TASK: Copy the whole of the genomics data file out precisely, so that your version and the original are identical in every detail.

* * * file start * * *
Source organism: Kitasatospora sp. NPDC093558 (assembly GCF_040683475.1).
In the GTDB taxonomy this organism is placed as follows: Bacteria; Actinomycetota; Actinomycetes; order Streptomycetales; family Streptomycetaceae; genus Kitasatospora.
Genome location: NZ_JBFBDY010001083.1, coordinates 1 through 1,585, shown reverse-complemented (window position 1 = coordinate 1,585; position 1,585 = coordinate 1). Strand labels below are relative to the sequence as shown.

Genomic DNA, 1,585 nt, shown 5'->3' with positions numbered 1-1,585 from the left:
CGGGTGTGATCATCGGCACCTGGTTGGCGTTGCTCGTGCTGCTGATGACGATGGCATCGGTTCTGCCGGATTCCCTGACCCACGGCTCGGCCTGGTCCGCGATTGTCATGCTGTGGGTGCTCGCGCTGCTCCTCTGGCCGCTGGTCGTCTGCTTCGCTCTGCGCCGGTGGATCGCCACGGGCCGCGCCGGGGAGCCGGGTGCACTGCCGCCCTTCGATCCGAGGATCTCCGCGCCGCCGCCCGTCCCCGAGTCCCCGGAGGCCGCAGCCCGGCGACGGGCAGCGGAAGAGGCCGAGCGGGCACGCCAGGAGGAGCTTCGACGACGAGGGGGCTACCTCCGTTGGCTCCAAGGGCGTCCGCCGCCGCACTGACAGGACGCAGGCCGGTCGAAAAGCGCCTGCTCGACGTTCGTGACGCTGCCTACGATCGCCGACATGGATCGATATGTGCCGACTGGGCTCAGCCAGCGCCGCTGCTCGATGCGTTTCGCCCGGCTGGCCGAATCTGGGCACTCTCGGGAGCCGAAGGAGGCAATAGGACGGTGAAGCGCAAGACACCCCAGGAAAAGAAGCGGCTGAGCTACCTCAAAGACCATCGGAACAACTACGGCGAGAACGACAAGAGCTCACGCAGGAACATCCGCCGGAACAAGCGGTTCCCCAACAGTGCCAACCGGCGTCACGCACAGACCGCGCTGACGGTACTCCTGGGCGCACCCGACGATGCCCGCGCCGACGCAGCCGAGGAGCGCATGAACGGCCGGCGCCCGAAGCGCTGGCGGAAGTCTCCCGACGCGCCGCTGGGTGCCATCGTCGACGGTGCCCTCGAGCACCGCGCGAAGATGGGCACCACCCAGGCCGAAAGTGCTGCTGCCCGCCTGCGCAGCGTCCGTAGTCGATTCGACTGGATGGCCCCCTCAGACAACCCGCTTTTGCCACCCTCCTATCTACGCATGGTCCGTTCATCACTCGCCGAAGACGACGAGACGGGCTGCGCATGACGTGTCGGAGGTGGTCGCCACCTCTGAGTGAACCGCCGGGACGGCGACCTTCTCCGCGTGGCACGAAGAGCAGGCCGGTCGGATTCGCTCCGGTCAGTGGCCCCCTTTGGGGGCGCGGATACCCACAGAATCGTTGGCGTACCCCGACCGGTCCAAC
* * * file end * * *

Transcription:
Source organism: Kitasatospora sp. NPDC093558 (assembly GCF_040683475.1).
In the GTDB taxonomy this organism is placed as follows: Bacteria; Actinomycetota; Actinomycetes; order Streptomycetales; family Streptomycetaceae; genus Kitasatospora.
Genome location: NZ_JBFBDY010001083.1, coordinates 1 through 1,585, shown reverse-complemented (window position 1 = coordinate 1,585; position 1,585 = coordinate 1). Strand labels below are relative to the sequence as shown.

Genomic DNA, 1,585 nt, shown 5'->3' with positions numbered 1-1,585 from the left:
CGGGTGTGATCATCGGCACCTGGTTGGCGTTGCTCGTGCTGCTGATGACGATGGCATCGGTTCTGCCGGATTCCCTGACCCACGGCTCGGCCTGGTCCGCGATTGTCATGCTGTGGGTGCTCGCGCTGCTCCTCTGGCCGCTGGTCGTCTGCTTCGCTCTGCGCCGGTGGATCGCCACGGGCCGCGCCGGGGAGCCGGGTGCACTGCCGCCCTTCGATCCGAGGATCTCCGCGCCGCCGCCCGTCCCCGAGTCCCCGGAGGCCGCAGCCCGGCGACGGGCAGCGGAAGAGGCCGAGCGGGCACGCCAGGAGGAGCTTCGACGACGAGGGGGCTACCTCCGTTGGCTCCAAGGGCGTCCGCCGCCGCACTGACAGGACGCAGGCCGGTCGAAAAGCGCCTGCTCGACGTTCGTGACGCTGCCTACGATCGCCGACATGGATCGATATGTGCCGACTGGGCTCAGCCAGCGCCGCTGCTCGATGCGTTTCGCCCGGCTGGCCGAATCTGGGCACTCTCGGGAGCCGAAGGAGGCAATAGGACGGTGAAGCGCAAGACACCCCAGGAAAAGAAGCGGCTGAGCTACCTCAAAGACCATCGGAACAACTACGGCGAGAACGACAAGAGCTCACGCAGGAACATCCGCCGGAACAAGCGGTTCCCCAACAGTGCCAACCGGCGTCACGCACAGACCGCGCTGACGGTACTCCTGGGCGCACCCGACGATGCCCGCGCCGACGCAGCCGAGGAGCGCATGAACGGCCGGCGCCCGAAGCGCTGGCGGAAGTCTCCCGACGCGCCGCTGGGTGCCATCGTCGACGGTGCCCTCGAGCACCGCGCGAAGATGGGCACCACCCAGGCCGAAAGTGCTGCTGCCCGCCTGCGCAGCGTCCGTAGTCGATTCGACTGGATGGCCCCCTCAGACAACCCGCTTTTGCCACCCTCCTATCTACGCATGGTCCGTTCATCACTCGCCGAAGACGACGAGACGGGCTGCGCATGACGTGTCGGAGGTGGTCGCCACCTCTGAGTGAACCGCCGGGACGGCGACCTTCTCCGCGTGGCACGAAGAGCAGGCCGGTCGGATTCGCTCCGGTCAGTGGCCCCCTTTGGGGGCGCGGATACCCACAGAATCGTTGGCGTACCCCGACCGGTCCAAC